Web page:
Eric O'Donnell Answers the Top 10 Most Common Questions About Hybrid Turf

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As leading sports surfaces consultants, we get a lot of questions about turf. We've compiled a list of the most common questions and asked Eric O'Donnell, our Managing Director, to share his answers. Here are the top ten questions about turf.

1. How have the materials that hybrid turf now uses advanced over recent years?
Hybrid Turf has changed a great deal in the last 10 years. We have seen the development of many textile based tufted systems now widely available and the introduction to the market of a competitor to the Grassmaster system with SISGrass by SIS with injected systems we have seen the development of technology which speeds up installation and uses PE fibres in the yarn filaments. It is therefore still an evolving technology.

2. What are the challenges when deploying hybrids turf solutions?
The biggest challenges when deploying hybrid pitches is in educating the groundsmen who may have been successful in their maintenance practices pre hybrid but have to adapt and change to maintaining hybrid pitches. There is a myth that hybrid pitches are easier to maintain than traditional natural pitches, while in actual fact they can be more difficult.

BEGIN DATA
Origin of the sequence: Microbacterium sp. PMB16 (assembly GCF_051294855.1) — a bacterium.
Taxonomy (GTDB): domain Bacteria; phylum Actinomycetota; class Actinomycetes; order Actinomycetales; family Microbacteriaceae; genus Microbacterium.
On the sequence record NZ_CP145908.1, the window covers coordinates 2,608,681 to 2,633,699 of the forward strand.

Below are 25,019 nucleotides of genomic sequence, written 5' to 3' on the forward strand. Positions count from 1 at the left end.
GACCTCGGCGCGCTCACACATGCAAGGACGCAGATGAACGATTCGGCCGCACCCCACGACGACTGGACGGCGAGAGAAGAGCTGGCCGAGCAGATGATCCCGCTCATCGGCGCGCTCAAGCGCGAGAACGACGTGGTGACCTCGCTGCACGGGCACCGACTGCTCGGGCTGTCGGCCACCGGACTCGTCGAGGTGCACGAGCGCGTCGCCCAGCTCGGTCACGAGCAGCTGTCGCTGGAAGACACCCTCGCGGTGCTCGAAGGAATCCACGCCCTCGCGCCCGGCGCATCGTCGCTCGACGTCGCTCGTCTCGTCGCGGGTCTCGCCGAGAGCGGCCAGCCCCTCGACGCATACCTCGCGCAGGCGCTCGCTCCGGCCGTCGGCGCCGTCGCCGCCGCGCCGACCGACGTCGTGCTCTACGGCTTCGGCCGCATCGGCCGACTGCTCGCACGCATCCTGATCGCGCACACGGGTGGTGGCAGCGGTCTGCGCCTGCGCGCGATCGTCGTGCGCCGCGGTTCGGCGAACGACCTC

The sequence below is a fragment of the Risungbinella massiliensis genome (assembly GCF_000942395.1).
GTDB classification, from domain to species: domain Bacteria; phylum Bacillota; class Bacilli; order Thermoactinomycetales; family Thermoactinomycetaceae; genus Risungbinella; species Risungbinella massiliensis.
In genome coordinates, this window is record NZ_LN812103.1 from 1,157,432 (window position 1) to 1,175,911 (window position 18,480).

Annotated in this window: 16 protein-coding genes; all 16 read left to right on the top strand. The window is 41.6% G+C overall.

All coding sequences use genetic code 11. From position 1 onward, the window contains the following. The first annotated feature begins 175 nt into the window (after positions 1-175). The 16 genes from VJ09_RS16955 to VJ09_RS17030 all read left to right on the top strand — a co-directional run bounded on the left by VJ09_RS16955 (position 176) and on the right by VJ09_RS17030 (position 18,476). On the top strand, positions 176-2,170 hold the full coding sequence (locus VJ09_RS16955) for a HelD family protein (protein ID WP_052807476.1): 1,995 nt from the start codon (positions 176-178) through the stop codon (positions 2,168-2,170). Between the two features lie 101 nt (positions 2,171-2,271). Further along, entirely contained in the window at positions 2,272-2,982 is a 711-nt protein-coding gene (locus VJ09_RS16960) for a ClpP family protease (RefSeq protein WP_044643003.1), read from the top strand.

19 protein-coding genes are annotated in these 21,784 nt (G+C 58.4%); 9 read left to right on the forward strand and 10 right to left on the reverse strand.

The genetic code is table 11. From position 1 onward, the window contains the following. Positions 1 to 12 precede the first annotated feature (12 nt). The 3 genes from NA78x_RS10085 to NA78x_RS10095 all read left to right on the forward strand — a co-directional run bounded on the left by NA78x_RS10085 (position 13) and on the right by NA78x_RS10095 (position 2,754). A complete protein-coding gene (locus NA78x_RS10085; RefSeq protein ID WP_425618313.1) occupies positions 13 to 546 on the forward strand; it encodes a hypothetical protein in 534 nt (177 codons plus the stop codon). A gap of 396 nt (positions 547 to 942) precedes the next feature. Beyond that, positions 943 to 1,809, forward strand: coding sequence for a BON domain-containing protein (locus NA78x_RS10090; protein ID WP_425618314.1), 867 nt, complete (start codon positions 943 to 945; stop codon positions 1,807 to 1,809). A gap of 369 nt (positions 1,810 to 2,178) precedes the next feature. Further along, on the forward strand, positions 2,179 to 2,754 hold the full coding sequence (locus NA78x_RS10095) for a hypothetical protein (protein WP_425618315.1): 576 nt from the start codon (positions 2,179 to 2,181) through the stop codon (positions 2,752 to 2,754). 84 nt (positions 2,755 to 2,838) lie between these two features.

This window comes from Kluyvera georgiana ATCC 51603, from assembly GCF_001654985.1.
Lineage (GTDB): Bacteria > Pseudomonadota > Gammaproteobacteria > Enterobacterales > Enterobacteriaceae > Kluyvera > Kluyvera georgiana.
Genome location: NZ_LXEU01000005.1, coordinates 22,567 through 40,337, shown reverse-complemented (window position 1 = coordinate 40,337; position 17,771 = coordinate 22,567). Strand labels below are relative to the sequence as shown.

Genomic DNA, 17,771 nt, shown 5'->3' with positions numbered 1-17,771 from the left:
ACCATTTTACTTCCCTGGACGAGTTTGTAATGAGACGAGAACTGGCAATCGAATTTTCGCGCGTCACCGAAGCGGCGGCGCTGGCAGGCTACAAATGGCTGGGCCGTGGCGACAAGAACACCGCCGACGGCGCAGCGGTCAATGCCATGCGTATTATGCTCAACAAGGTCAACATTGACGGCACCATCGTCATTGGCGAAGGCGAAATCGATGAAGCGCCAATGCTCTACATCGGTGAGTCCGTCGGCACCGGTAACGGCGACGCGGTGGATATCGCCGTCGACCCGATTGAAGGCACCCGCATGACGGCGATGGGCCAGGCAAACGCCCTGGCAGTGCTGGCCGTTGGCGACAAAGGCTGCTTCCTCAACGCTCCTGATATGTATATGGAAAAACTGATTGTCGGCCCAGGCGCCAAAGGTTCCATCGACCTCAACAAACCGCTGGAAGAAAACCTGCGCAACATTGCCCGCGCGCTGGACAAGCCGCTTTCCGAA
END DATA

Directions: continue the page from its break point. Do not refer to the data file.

Burying fibres in the soil matrix (which is the common problem we observe when a hybrid pitch fails to meet expectations) basically turns the Hybrid pitch into a natural pitch, as the reinforced fibres do not interact with a player, therefore players are more likely to lose traction. Regular renovations involving mid-season lifting of the fibres is an essential part of the maintenance practices of a reinforced pitch.

3. How do manufacturers choose their grass seeds in order to be compatible with the artificial portion?
The grass selection has no bearing on the Hybrid system, the grass selection is based on the environment the Hybrid pitch is installed into. i.e. Warm season grass species for the warmer regions, cool for the colder regions.

4. How do manufacturers decide on what materials to use? Can you outline fibre materials choice and how they are stitched?
The fibre selection is based on many factors; durability is a major one as Hybrid pitches will see many renovations in service and this can cause wear and tear on the fibres. The selection of the filaments is based on rigorous testing so that length, thickness and the quality of the polymers used are all factored into the equation. Of course the many years of experience that some companies have also feeds into fibre selection. With textile based systems most of the experience is based on the manufacture of artificial turf which is fed into the development of the Hybrid turf system.

5. How does the climate where the stadium is located influence the fibre choice and tolerances?
Same as above the climate does not influence the fibre choice, extensive laboratory research is made prior to the 1st ever production and based on the UV specs, tensile strengths of the fibres and various other assessments the fibres are selected and used for ALL venues across the globe.

6. Are there particular choices or differences in materials and manufacture depending on differing sports? (I.E. does football require different types of stitching or fibres to rugby or baseball?)